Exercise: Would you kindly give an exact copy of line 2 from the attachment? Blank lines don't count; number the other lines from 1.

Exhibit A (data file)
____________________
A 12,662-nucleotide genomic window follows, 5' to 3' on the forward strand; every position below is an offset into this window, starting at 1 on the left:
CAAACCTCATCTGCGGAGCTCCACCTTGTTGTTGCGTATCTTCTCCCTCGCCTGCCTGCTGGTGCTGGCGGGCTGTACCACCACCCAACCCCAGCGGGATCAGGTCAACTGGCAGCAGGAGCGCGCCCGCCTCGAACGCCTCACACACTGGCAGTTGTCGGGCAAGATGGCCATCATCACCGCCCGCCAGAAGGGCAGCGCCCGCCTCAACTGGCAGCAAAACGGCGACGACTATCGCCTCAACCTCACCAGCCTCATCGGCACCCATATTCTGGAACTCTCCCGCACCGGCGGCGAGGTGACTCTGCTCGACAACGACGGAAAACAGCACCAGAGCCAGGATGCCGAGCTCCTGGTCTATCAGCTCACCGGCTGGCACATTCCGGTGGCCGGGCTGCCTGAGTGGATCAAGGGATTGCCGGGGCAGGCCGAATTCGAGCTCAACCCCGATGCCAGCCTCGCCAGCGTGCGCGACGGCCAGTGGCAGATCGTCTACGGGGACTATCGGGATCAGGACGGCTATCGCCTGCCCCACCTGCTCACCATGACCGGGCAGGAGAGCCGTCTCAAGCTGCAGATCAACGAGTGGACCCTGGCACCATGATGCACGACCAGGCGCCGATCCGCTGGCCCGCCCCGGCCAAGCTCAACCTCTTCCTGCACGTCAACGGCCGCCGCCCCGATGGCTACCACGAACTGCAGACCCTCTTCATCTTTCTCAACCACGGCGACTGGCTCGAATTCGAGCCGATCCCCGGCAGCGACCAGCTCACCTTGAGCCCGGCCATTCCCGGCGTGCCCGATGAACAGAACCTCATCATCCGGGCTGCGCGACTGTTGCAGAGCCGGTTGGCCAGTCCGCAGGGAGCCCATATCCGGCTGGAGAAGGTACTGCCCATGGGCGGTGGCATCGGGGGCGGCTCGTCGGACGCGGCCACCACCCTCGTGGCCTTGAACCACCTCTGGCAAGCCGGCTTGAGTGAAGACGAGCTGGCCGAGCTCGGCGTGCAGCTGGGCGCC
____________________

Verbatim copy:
CAAACCTCATCTGCGGAGCTCCACCTTGTTGTTGCGTATCTTCTCCCTCGCCTGCCTGCTGGTGCTGGCGGGCTGTACCACCACCCAACCCCAGCGGGATCAGGTCAACTGGCAGCAGGAGCGCGCCCGCCTCGAACGCCTCACACACTGGCAGTTGTCGGGCAAGATGGCCATCATCACCGCCCGCCAGAAGGGCAGCGCCCGCCTCAACTGGCAGCAAAACGGCGACGACTATCGCCTCAACCTCACCAGCCTCATCGGCACCCATATTCTGGAACTCTCCCGCACCGGCGGCGAGGTGACTCTGCTCGACAACGACGGAAAACAGCACCAGAGCCAGGATGCCGAGCTCCTGGTCTATCAGCTCACCGGCTGGCACATTCCGGTGGCCGGGCTGCCTGAGTGGATCAAGGGATTGCCGGGGCAGGCCGAATTCGAGCTCAACCCCGATGCCAGCCTCGCCAGCGTGCGCGACGGCCAGTGGCAGATCGTCTACGGGGACTATCGGGATCAGGACGGCTATCGCCTGCCCCACCTGCTCACCATGACCGGGCAGGAGAGCCGTCTCAAGCTGCAGATCAACGAGTGGACCCTGGCACCATGATGCACGACCAGGCGCCGATCCGCTGGCCCGCCCCGGCCAAGCTCAACCTCTTCCTGCACGTCAACGGCCGCCGCCCCGATGGCTACCACGAACTGCAGACCCTCTTCATCTTTCTCAACCACGGCGACTGGCTCGAATTCGAGCCGATCCCCGGCAGCGACCAGCTCACCTTGAGCCCGGCCATTCCCGGCGTGCCCGATGAACAGAACCTCATCATCCGGGCTGCGCGACTGTTGCAGAGCCGGTTGGCCAGTCCGCAGGGAGCCCATATCCGGCTGGAGAAGGTACTGCCCATGGGCGGTGGCATCGGGGGCGGCTCGTCGGACGCGGCCACCACCCTCGTGGCCTTGAACCACCTCTGGCAAGCCGGCTTGAGTGAAGACGAGCTGGCCGAGCTCGGCGTGCAGCTGGGCGCC